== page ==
Signal transduction, which broadly refers to communicating information from the plasma membrane to the nucleus, plays an essential role in regulating the size and composition of hematopoietic populations. Deregulated signal transduction leading to abnormal numbers of immature and differentiated cells is a hallmark of MPN. Somatic mutations in genes encoding signaling molecules are common in the neoplastic cells of patients with MPN, and expressing many of these proteins in primary mouse cells recapitulates the corresponding human diseases.3 These data and the impressive clinical activity of targeted kinase inhibitors in some MPNs definitively established cause-and-effect by linking expression of mutant proteins identified in MPN to the underlying hematologic phenotypes. The mutations found in MPNs frequently alter relatively “proximal” components of signaling networks. From a clinical perspective, there are many examples of strong genotype/phenotype correlations such as the associations of NRAS and CBL mutations with chronic and juvenile myelomonoytic leukemias, of JAK2V617F with polycythemia vera (PV), essential thrombocytosis, and myelofibrosis, and of the BCR-ABL fusion with chronic myeloid leukemia (CML) and high-risk B lineage acute lymphoblastic leukemia (ALL).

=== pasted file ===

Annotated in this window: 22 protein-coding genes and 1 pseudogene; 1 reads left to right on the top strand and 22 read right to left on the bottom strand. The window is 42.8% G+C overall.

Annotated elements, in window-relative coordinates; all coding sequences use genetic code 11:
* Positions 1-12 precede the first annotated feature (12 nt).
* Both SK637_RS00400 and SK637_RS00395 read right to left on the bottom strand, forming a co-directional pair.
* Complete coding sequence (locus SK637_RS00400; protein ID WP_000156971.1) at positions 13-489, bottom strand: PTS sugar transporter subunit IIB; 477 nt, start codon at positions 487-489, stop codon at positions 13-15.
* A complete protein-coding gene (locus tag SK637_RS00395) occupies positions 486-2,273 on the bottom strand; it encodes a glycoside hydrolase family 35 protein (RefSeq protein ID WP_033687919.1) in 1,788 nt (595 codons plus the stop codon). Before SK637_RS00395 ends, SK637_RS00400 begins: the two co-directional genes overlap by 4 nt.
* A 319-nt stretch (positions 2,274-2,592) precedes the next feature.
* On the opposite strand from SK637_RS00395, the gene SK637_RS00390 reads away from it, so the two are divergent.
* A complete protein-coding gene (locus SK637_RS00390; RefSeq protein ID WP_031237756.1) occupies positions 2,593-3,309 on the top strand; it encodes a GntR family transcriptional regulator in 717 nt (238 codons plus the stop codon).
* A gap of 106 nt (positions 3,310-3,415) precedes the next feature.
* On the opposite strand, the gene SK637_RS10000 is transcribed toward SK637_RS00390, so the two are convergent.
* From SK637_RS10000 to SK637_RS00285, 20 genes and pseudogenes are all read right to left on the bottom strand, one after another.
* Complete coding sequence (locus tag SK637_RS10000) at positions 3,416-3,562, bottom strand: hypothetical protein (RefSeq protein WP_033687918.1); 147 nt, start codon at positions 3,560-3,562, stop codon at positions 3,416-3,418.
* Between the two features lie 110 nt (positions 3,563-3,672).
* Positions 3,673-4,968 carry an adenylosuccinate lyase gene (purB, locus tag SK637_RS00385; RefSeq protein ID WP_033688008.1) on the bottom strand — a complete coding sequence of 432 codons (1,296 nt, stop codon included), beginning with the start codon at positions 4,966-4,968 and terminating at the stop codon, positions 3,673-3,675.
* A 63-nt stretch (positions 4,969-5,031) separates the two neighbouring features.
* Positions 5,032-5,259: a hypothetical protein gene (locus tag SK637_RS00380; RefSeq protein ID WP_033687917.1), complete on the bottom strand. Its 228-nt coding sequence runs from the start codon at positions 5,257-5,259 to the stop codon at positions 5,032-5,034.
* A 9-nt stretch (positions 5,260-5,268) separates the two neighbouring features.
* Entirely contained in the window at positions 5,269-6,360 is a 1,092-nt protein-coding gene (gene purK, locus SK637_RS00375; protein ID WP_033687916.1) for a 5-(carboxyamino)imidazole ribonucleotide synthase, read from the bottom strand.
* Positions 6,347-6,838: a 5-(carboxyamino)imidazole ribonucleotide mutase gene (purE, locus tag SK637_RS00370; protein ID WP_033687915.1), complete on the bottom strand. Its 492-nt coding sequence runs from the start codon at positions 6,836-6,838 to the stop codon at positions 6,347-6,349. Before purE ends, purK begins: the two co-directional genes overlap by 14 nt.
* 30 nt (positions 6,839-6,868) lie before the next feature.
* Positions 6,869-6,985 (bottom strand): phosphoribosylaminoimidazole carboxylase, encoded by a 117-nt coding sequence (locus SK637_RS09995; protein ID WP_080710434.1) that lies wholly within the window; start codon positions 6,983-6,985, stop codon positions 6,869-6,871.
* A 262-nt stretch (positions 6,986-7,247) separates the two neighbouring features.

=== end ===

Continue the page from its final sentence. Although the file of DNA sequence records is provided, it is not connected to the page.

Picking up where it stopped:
On ligand binding, JAK2 trans-phosphorylates tyrosine residues on hematopoietic growth factor receptors that lack intrinsic receptor tyrosine kinase activity such as the erythropoietin (EPO) and granulocyte-macrophage colony stimulating factor receptors (see figure). These modifications create docking sites for regulatory molecules and ultimately lead to the activation of multiple effectors including SHP-2, Src family kinases, Ras, and phosphoinositide-3-kinase (PI3K). JAK2 also directly phosphorylates STAT5, which translocates to the nucleus and induces the transcription of multiple target genes, many of which serve antiapoptotic functions.4 Transduction and transplantation of a constitutively activated Stat5 allele results in multilineage leukemia in mice; however, STAT5 mutations have not been reported in human cancer. Yan and coworkers made use of a conditional Jak2V617F “knockin” mutation that accurately models many aspects of PV when activated by the Mx1-Cre transgene,5 in the setting of an elegant allele generated in the Henninghausen laboratory in which loxP sites were inserted 110 kb apart to permit simultaneous deletion of Stat5a and Stat5b loci on Cre recombinase expression.6 The authors intercrossed these strains to generate Mx1-Cre, Jak2V617F mice that were also homozygous for the targeted Stat5a/5b mutation and then simultaneously induced JAK2V617F protein expression and deleted Stat5a/5b. Genetic ablation of Stat5a/5b completely abrogated all signs of PV-like MPNs, including myelofibrosis. This impressive hematologic response was associated with normalization of progenitor populations and loss of EPO-independent erythroid colony growth, which is a hallmark of PV. Restoring STAT5 expression in hematopoietic cells from compound mutant mice rescued the ability of Jak2V617F to induce MPNs, and in vitro experiments showed that Stat5a/5b-deficent bone marrow remained susceptible to transformation by oncogenic KrasG12D. Yan and coworkers also found that ablating Stat5a/5b reduced p70S6 kinase phosphorylation as well as Bcl-XL, cyclin D2, and Pim-1 expression in Mx1-Cre, Jak2V617F mice, suggesting that one or more of these proteins might contribute to the transformed phenotype. Walz et al used a retroviral transduction system and the same strain of Stat5a/5b conditional mutant mice to demonstrate that loss of STAT5 expression greatly attenuated, but did not eliminate, disease in an established model of Jak2V617F-induced MPN.2 The phenotypic differences identified in these studies likely reflect differential effects of endogenous levels of JAK2V617F expression compared with higher levels in the retroviral model. Thus, STAT5 is an essential effector of JAK2V617F-induced MPN in vivo.